This class is like a virtual tour of the terrific town of Teruel.  It is a very special place in Spain that was rewarded with rich architecture from the Early Middle Ages to the Modernist period.


While the 15th-century war against the Moors was being waged by the Catholic Monarchs in the south of Spain, the Muslim population that lived under Aragonese rule were left alone to live in fairly reasonable conditions and work as serfs keeping many nobles rich. 

Because of this religious tolerance, Teruel became a jewel of Aragonese Mudejar architecture. The term Mudejar comes from the Arab word “mudayyan” which means - the one who has been allowed to remain. 

Structures were developed by skilled master builders, the majority of them Moors who were expert artisans, stonemasons and carpenters. Their extensive knowledge of Moorish architecture gave them the ability to produce a very distinctive architectural style. We can see it in both defensives as well as religious constructions.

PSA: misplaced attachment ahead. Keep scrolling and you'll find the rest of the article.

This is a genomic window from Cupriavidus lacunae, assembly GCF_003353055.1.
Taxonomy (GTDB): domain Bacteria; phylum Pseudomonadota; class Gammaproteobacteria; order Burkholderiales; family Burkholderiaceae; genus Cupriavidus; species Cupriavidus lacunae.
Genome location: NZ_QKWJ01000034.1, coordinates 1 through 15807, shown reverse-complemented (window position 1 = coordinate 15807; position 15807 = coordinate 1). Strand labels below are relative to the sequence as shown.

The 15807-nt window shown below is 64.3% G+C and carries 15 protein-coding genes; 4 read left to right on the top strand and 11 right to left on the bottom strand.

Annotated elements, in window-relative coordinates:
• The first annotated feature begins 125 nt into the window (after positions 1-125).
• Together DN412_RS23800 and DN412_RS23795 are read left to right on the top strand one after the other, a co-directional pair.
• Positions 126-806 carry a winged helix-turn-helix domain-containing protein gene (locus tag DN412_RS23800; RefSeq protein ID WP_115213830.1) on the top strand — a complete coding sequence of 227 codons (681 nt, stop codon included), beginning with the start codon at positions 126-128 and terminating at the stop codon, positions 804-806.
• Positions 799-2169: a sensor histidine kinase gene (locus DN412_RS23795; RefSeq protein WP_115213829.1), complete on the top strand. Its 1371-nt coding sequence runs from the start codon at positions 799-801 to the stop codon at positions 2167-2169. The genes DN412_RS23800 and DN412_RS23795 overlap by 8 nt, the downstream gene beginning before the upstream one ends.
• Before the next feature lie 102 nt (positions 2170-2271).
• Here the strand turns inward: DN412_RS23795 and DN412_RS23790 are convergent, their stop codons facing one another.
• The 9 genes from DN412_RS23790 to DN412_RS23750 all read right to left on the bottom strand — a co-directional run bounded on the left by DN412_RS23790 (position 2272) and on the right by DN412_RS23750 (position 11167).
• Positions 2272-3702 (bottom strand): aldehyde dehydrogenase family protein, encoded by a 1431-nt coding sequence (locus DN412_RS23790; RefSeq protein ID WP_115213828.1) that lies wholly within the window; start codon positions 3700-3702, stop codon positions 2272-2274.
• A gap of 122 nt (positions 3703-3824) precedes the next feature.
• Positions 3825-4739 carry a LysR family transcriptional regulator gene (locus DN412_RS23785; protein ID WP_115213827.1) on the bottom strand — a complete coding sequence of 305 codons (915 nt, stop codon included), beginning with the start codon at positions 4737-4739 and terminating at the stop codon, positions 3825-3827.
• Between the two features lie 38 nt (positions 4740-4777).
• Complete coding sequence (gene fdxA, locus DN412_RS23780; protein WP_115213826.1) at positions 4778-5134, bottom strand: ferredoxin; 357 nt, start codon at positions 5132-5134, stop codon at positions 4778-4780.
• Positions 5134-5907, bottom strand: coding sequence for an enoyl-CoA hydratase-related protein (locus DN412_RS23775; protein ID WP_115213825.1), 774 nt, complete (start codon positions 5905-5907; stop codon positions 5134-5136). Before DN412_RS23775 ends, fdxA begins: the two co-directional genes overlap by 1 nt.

Teruel also went through an architectural boom in the 20th century proudly producing important modernist buildings which boast a variety of styles from Art Nouveau to Viennese Secession, but always proudly directed by Catalan Modernism.